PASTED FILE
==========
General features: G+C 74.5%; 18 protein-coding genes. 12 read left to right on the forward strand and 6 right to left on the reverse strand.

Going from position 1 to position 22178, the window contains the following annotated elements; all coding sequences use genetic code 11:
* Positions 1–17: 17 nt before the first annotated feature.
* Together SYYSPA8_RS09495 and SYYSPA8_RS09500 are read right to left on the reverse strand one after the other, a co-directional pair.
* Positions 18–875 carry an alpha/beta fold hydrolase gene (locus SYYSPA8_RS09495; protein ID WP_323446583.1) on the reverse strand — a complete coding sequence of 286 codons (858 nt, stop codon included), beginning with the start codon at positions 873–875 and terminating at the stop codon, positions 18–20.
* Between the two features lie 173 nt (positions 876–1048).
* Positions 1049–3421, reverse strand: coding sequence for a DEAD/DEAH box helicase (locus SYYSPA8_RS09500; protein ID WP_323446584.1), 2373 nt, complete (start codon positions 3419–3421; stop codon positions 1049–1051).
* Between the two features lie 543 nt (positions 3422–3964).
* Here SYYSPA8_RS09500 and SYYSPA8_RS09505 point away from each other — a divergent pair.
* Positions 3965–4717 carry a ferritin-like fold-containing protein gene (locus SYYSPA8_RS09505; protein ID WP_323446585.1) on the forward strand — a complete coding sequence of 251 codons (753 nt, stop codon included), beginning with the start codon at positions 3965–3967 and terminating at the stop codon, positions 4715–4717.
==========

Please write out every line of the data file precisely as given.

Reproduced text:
General features: G+C 74.5%; 18 protein-coding genes. 12 read left to right on the forward strand and 6 right to left on the reverse strand.

Going from position 1 to position 22178, the window contains the following annotated elements; all coding sequences use genetic code 11:
* Positions 1–17: 17 nt before the first annotated feature.
* Together SYYSPA8_RS09495 and SYYSPA8_RS09500 are read right to left on the reverse strand one after the other, a co-directional pair.
* Positions 18–875 carry an alpha/beta fold hydrolase gene (locus SYYSPA8_RS09495; protein ID WP_323446583.1) on the reverse strand — a complete coding sequence of 286 codons (858 nt, stop codon included), beginning with the start codon at positions 873–875 and terminating at the stop codon, positions 18–20.
* Between the two features lie 173 nt (positions 876–1048).
* Positions 1049–3421, reverse strand: coding sequence for a DEAD/DEAH box helicase (locus SYYSPA8_RS09500; protein ID WP_323446584.1), 2373 nt, complete (start codon positions 3419–3421; stop codon positions 1049–1051).
* Between the two features lie 543 nt (positions 3422–3964).
* Here SYYSPA8_RS09500 and SYYSPA8_RS09505 point away from each other — a divergent pair.
* Positions 3965–4717 carry a ferritin-like fold-containing protein gene (locus SYYSPA8_RS09505; protein ID WP_323446585.1) on the forward strand — a complete coding sequence of 251 codons (753 nt, stop codon included), beginning with the start codon at positions 3965–3967 and terminating at the stop codon, positions 4715–4717.